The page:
Her breath failed her. Dulcea wheezed, trying to calm the panicked fluttering of her heart.
“I bet you have some regrets and would welcome a second chance.”
The faintest hope stirred in her breast at his words. Perhaps he meant her no malice.
“Yes…” Her tone was cautious. “I wish for a second chance.”
“It is a vain wish. There are no second chances. All of us we only get one try, and if we fail, we must live with the consequences. You have failed. I am not here to rescue you. I am merely here to offer you a different kind of nightmare.”
“What… what are you talking about?”
“I cannot seem to choose on my own, so you must do it for me. Would you like to take your chances with me… or with them?”

The Coffee Pot Book Club

Highly Recommended

Read the full review HERE!

Pick up your copy of
Immortal Defiance

Laura Maybrooke

"I live in my own little world. But it's ok, they know me here." (Who besides me has this fridge magnet; raise your hand!)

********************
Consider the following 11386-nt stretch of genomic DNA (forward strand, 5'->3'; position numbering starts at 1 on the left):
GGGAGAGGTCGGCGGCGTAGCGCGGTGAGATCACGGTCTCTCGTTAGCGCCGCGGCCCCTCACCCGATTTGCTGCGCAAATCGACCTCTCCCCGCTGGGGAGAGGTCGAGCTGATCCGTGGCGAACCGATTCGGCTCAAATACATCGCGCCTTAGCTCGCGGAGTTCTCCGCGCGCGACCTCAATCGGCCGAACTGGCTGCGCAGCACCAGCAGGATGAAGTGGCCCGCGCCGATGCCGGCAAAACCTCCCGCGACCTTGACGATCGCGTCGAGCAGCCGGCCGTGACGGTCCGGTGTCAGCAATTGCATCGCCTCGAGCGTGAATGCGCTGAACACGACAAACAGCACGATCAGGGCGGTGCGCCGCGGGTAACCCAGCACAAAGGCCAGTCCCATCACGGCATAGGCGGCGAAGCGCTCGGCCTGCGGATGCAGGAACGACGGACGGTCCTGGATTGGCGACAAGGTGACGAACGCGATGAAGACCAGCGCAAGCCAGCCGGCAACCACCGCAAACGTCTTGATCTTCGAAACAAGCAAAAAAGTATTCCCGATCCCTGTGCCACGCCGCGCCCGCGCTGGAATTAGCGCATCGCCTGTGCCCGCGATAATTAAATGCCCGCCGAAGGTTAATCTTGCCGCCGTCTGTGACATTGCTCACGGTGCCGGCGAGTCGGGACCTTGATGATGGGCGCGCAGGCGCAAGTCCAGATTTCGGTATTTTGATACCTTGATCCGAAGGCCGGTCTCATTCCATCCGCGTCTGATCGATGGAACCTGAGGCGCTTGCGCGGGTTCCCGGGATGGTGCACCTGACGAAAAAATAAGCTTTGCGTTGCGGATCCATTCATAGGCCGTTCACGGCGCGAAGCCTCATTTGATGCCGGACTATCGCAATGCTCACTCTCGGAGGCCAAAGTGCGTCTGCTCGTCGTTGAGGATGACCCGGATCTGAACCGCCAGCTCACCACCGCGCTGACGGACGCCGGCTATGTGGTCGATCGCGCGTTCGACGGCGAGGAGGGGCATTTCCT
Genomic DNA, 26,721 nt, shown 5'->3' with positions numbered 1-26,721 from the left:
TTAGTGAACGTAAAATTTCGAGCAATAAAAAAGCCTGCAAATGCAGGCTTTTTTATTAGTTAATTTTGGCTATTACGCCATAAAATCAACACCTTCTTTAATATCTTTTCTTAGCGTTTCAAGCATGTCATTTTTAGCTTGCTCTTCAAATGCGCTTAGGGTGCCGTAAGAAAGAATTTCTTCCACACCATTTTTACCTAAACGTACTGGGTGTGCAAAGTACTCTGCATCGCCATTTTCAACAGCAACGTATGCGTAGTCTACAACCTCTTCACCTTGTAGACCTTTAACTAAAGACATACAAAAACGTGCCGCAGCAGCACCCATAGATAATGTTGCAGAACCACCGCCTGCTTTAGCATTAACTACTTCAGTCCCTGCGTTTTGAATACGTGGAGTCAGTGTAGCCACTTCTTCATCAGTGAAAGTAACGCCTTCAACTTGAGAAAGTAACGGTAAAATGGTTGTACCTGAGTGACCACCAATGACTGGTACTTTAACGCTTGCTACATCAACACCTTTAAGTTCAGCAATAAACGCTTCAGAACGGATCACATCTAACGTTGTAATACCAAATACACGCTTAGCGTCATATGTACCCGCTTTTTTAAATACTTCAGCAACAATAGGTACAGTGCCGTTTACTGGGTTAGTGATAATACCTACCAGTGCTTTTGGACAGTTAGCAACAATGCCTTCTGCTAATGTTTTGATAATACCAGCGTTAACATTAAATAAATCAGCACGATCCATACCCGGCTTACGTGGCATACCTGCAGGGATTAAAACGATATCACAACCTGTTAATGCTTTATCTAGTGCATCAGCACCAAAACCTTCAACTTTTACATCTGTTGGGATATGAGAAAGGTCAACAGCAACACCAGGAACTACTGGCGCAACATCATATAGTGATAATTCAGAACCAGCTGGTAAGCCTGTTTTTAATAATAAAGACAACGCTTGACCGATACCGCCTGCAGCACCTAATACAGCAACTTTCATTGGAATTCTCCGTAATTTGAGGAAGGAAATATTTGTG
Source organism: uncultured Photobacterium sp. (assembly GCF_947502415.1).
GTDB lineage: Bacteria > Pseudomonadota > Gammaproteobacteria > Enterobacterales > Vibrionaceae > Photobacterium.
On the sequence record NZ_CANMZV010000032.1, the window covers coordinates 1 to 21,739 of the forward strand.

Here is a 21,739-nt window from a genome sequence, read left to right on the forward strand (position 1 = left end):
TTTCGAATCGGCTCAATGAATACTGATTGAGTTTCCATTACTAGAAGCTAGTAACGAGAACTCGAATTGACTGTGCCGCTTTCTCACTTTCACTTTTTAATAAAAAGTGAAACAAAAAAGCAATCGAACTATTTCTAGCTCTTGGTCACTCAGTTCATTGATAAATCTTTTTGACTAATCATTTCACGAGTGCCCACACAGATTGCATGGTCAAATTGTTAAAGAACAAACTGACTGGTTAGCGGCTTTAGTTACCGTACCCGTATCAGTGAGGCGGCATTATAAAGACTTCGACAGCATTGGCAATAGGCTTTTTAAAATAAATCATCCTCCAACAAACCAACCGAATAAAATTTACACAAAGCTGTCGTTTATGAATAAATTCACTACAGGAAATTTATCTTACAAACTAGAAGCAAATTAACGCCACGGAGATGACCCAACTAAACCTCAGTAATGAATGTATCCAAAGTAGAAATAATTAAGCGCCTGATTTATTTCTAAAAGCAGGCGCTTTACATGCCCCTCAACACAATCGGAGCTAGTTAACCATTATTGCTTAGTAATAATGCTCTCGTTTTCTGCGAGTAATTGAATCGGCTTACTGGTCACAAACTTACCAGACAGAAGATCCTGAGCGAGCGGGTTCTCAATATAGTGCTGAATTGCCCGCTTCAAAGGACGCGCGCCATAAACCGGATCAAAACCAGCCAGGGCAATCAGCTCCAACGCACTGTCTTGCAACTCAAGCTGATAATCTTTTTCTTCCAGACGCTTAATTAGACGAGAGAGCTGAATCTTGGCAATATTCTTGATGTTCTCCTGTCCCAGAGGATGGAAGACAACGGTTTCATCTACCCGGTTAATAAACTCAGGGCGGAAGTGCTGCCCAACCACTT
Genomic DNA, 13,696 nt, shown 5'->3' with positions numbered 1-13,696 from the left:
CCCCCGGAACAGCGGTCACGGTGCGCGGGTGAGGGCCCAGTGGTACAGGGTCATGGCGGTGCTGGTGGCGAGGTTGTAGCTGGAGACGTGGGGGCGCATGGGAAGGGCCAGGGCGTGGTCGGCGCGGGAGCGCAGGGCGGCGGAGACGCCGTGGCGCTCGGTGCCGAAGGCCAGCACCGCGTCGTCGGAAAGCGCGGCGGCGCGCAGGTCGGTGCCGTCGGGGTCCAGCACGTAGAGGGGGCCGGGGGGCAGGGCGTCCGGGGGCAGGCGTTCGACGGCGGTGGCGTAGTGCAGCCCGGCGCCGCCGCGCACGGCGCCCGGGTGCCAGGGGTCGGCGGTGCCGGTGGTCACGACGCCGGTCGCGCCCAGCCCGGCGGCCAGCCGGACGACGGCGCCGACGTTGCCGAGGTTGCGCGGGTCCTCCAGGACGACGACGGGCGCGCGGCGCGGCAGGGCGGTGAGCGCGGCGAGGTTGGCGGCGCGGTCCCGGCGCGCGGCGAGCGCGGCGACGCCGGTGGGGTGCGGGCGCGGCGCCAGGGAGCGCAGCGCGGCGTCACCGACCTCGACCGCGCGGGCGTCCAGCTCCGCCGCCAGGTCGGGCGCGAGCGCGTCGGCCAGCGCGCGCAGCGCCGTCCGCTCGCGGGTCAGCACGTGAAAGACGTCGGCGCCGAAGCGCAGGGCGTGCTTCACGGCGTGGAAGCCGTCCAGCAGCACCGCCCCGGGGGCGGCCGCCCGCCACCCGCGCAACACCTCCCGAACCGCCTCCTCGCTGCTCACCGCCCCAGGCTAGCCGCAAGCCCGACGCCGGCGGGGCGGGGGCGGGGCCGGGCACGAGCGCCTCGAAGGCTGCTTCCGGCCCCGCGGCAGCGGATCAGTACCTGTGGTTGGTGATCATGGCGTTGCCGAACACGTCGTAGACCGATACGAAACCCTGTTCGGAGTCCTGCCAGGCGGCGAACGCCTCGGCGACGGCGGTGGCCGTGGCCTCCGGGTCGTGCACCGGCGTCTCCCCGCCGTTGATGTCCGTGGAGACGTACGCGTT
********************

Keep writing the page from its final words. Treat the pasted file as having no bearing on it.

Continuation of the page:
That's sometimes what it feels like. Who says stories aren't real? I live in the land of the Midnight Sun and Polar Nights, together with my husband and daughter, and a cast of fantasy characters running around in my head. It's busy here. Care to stay and chat a while?

Laura Maybrooke is an 80s' child, who works too much and writes too little, but who'll never say no to a thrilling romance, a high fantasy adventure, or a cookbook full of delicious treats she'd like to bake one day.

Connect with Laura: Website • Facebook • Twitter • Pinterest.

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See you on your next coffee break!
Take Care,
Mary Anne xxx